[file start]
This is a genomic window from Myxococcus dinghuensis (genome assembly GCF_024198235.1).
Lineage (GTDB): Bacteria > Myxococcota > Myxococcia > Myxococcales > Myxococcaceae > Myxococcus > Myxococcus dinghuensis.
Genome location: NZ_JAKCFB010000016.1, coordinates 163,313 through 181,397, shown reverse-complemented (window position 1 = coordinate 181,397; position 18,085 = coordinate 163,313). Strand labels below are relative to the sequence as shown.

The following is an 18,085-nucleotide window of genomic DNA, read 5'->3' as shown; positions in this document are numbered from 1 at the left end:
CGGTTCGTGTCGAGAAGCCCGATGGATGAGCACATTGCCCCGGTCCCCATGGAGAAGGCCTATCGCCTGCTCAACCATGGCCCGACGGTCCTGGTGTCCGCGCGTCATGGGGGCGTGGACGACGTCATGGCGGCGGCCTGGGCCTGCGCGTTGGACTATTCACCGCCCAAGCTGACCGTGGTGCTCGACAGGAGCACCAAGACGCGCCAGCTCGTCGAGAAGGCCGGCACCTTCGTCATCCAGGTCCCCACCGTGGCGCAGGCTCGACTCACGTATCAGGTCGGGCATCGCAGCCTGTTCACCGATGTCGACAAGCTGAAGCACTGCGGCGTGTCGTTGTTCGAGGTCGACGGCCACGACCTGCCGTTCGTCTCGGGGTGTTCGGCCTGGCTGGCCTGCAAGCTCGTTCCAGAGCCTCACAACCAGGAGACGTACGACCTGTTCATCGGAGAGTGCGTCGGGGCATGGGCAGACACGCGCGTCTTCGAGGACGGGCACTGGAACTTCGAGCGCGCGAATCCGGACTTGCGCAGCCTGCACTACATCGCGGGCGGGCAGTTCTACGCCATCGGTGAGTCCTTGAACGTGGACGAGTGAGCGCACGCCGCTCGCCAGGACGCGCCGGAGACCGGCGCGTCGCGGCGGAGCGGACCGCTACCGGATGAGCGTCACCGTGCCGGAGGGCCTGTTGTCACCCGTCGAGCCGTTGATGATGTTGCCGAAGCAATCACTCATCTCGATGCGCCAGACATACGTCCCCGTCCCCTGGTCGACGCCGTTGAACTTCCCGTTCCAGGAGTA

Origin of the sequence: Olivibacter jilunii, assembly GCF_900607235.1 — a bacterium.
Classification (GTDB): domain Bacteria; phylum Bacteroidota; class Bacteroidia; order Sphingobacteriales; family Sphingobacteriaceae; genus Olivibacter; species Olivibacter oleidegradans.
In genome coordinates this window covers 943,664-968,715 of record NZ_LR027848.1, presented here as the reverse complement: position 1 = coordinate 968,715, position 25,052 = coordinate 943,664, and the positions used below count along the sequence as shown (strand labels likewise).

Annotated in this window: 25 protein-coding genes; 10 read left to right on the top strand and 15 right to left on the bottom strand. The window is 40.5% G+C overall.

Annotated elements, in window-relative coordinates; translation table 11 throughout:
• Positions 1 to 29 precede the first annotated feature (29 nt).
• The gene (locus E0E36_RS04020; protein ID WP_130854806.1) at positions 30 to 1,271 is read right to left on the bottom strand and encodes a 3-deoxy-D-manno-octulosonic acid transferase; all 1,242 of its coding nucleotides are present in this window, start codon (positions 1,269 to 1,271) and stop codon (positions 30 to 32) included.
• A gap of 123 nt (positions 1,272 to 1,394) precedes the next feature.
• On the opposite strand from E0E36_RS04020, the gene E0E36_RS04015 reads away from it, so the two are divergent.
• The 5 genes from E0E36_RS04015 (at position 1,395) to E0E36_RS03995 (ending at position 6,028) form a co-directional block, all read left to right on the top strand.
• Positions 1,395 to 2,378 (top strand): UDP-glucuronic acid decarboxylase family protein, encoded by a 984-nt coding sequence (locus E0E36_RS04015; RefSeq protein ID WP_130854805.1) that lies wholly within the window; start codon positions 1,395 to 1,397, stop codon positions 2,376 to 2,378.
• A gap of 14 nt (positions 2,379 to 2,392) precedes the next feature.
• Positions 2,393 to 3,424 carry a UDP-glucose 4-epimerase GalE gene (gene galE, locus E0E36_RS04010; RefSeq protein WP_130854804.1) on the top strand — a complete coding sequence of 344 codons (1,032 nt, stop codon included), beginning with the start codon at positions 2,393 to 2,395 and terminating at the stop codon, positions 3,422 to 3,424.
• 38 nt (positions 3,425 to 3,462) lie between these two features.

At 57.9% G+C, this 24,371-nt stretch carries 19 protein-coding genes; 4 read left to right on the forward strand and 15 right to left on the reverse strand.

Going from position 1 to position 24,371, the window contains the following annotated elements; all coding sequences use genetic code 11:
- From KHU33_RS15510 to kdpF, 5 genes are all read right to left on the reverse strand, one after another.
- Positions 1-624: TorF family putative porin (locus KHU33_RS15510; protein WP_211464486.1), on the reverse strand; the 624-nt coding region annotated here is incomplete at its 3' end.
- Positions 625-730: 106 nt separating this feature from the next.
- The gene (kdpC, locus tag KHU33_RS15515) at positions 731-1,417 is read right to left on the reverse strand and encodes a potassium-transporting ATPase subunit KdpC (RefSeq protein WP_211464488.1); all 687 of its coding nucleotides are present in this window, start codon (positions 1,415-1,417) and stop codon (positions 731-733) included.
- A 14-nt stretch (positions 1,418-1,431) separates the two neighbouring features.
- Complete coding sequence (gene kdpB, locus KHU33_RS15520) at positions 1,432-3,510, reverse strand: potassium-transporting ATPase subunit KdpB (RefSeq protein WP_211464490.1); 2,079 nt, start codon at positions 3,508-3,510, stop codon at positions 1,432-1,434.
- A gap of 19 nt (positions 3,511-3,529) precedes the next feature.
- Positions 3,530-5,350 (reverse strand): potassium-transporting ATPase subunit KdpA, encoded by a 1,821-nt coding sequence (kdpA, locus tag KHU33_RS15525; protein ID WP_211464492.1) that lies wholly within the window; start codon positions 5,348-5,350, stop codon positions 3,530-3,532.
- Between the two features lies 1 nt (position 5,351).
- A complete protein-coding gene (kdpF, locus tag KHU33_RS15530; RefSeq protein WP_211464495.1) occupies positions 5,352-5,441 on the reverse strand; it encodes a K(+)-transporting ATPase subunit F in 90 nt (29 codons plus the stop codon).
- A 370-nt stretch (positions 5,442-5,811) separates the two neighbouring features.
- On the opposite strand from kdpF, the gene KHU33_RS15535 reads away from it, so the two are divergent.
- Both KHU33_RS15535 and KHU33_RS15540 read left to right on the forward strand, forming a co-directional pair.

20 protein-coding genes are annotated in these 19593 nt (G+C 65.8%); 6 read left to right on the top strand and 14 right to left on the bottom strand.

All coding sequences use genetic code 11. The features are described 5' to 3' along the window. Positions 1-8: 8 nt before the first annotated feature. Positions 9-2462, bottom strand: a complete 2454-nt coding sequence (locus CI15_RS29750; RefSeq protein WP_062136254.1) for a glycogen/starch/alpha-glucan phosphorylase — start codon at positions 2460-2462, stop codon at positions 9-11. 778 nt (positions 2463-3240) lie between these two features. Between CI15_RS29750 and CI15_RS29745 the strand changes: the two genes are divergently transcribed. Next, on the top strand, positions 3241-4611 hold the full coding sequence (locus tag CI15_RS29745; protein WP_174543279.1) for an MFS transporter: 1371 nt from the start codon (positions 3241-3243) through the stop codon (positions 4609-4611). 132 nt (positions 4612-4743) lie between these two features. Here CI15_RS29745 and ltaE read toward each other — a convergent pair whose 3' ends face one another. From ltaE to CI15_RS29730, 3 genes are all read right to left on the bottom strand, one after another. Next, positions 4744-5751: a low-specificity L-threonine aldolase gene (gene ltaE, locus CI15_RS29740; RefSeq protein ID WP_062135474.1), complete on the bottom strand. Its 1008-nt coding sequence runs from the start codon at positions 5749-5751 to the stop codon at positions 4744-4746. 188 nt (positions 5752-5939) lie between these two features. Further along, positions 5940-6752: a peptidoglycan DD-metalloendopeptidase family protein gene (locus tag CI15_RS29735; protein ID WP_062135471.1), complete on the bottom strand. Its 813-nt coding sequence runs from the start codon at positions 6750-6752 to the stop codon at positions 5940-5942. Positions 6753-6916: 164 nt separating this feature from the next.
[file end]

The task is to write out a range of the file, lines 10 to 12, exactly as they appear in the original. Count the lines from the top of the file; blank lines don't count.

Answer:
Annotated elements, in window-relative coordinates; translation table 11 throughout:
• Positions 1 to 29 precede the first annotated feature (29 nt).
• The gene (locus E0E36_RS04020; protein ID WP_130854806.1) at positions 30 to 1,271 is read right to left on the bottom strand and encodes a 3-deoxy-D-manno-octulosonic acid transferase; all 1,242 of its coding nucleotides are present in this window, start codon (positions 1,269 to 1,271) and stop codon (positions 30 to 32) included.